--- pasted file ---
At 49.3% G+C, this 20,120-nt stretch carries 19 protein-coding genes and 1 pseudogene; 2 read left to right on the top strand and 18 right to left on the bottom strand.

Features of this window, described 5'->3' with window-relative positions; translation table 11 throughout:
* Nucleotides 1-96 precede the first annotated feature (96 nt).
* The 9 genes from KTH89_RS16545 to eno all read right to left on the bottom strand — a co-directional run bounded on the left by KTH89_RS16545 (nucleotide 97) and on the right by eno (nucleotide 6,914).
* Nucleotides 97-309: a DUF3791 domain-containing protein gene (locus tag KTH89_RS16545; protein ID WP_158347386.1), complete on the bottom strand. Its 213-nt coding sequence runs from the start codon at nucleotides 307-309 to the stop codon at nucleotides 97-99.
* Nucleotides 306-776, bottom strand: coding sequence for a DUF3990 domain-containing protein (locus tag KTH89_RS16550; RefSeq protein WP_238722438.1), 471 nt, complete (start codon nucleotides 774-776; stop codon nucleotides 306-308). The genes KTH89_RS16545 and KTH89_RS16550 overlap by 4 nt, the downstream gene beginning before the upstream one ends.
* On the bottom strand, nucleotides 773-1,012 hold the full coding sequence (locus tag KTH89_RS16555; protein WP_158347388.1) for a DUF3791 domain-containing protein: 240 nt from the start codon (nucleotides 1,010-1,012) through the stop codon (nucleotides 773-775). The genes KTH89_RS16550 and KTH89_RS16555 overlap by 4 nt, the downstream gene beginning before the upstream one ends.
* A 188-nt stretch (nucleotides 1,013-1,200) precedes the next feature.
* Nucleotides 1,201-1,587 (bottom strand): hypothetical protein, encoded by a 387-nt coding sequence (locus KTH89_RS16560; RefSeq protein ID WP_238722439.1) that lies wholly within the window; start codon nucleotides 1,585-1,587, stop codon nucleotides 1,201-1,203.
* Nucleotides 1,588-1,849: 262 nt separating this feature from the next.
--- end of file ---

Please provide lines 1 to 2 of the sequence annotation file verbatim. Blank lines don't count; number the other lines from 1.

At 49.3% G+C, this 20,120-nt stretch carries 19 protein-coding genes and 1 pseudogene; 2 read left to right on the top strand and 18 right to left on the bottom strand.

Features of this window, described 5'->3' with window-relative positions; translation table 11 throughout: